Purpose of review: Gastroparesis is a common disorder that produces symptoms of gastric retention in the absence of physical obstruction. Extensive research into the clinical features, pathophysiology, diagnostic evaluation, and therapy of gastroparesis in the past several years has offered insight into the condition. This review provides updated information on gastroparesis focusing on new findings from the past few years.
Recent findings: Large database studies have characterized clinical profiles in idiopathic and diabetic gastroparesis and are defining roles of gastric and extragastric factors in symptom genesis. Dietary deficiencies in gastroparesis have been clarified. Histologic study of full thickness gastric tissue in severe gastroparesis shows heterogeneous enteric neuronal, smooth muscle, interstitial cell, and inflammatory abnormalities. Advances in gastric emptying testing include wireless motility capsules and nonradioactive breath tests. The importance of glycemic control in diabetic gastroparesis is a focus of current investigation. Novel therapies include new prokinetics (ghrelin agonists), increased focus on antiemetic agents including antidepressants, and next generation gastric stimulators. Studies are being initiated to delineate the natural history of gastroparesis.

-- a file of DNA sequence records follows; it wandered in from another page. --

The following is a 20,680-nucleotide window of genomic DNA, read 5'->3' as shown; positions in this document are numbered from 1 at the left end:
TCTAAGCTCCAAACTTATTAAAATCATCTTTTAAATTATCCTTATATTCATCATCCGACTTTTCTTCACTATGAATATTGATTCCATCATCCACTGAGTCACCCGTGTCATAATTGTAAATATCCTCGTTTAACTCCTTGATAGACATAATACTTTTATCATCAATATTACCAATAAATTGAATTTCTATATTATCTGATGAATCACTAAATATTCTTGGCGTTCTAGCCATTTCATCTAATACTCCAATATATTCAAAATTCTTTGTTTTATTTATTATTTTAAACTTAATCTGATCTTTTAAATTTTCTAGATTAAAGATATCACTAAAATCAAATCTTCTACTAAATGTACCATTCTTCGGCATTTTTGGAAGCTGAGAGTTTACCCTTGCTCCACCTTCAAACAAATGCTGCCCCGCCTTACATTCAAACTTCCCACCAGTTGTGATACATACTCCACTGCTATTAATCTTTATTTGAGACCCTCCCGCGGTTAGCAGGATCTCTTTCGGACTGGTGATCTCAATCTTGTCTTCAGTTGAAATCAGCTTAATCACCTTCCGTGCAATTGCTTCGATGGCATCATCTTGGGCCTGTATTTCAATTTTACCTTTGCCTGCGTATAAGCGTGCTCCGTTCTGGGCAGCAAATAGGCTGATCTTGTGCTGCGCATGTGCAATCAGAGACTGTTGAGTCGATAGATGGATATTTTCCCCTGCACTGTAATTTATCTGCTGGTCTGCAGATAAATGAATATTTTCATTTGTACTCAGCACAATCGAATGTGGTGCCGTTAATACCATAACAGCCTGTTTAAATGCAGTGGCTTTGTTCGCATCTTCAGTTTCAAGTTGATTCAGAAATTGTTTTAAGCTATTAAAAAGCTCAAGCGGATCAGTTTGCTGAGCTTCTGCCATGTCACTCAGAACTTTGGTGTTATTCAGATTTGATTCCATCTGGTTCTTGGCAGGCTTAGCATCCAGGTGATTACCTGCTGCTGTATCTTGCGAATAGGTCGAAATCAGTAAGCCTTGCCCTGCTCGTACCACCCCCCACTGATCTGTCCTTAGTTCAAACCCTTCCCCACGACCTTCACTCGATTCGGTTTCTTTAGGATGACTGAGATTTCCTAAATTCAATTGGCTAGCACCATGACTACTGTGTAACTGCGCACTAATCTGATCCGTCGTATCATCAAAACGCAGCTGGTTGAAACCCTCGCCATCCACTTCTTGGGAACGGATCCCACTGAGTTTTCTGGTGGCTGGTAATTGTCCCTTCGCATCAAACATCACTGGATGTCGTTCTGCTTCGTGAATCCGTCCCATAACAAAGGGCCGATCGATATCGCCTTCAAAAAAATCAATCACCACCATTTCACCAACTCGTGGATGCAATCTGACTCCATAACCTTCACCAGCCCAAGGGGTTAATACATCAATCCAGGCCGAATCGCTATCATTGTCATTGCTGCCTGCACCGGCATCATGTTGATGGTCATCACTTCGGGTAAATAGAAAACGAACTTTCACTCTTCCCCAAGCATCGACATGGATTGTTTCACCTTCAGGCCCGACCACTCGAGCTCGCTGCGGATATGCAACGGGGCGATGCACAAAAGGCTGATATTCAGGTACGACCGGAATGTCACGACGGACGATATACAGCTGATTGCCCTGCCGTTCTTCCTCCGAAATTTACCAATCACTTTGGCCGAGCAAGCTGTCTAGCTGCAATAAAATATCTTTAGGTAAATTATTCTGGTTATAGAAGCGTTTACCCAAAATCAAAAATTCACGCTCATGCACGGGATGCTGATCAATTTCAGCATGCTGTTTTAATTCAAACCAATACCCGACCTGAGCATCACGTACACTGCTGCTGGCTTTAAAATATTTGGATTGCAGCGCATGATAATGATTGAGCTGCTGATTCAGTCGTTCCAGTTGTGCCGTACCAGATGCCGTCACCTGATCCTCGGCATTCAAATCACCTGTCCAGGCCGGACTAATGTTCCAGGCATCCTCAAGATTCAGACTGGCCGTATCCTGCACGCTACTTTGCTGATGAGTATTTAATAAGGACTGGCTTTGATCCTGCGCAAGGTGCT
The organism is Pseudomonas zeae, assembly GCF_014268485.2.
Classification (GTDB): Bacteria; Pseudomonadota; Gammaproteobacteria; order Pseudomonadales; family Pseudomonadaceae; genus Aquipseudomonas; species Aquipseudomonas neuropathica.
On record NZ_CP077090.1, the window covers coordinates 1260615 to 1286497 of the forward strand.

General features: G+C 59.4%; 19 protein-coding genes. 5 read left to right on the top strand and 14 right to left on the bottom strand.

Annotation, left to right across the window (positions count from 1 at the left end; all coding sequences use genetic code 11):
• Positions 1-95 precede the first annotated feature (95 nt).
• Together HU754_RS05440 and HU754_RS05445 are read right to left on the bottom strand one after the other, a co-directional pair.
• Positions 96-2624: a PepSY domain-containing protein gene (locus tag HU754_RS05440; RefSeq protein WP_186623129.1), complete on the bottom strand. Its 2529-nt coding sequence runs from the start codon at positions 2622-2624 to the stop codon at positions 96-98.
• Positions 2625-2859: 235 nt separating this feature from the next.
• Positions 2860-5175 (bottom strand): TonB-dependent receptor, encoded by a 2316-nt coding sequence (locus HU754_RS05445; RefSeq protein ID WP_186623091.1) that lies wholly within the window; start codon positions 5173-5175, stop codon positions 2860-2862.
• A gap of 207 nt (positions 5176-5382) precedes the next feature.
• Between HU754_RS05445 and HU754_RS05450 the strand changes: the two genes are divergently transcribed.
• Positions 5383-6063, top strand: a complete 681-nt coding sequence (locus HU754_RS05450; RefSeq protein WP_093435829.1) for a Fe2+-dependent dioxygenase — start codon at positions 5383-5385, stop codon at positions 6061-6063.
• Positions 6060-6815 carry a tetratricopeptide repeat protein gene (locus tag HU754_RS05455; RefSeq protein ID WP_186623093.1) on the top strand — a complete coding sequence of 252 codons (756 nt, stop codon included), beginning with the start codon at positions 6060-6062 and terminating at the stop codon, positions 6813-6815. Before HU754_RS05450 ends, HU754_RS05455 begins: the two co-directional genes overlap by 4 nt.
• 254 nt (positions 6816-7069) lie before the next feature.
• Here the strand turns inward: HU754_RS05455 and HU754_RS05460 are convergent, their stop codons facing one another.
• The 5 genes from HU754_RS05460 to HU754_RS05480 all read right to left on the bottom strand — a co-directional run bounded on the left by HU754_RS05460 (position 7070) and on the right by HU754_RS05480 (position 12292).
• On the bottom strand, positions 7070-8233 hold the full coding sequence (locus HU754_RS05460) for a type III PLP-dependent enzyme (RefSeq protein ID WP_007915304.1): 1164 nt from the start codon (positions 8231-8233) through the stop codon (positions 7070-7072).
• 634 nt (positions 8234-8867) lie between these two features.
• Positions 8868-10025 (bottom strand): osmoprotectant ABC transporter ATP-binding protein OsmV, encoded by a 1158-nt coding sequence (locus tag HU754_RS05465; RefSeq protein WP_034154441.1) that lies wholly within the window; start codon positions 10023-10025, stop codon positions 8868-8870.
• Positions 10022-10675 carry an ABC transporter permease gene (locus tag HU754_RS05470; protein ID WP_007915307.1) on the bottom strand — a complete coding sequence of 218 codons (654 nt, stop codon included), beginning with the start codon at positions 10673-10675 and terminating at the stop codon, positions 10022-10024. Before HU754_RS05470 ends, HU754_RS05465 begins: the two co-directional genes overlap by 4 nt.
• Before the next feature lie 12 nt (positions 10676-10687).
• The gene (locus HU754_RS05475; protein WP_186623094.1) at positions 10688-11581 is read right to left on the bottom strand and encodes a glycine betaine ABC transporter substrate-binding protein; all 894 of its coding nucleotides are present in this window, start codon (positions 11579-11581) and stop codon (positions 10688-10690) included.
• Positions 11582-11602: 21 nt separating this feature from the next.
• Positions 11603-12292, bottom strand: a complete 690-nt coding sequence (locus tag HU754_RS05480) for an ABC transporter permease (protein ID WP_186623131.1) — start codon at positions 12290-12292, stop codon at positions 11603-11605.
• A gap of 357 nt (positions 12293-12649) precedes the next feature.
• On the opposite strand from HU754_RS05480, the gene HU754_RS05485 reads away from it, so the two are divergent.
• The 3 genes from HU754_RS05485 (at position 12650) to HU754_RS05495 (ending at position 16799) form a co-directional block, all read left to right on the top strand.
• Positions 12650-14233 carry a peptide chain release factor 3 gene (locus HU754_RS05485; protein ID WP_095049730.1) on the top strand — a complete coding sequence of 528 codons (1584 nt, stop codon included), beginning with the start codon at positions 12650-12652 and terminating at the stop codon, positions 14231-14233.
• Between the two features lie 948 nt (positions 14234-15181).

Summary: Much has been learned recently on the causes, clinical presentations, and management of gastroparesis. Current ongoing investigation provides promise for further gains in the years ahead.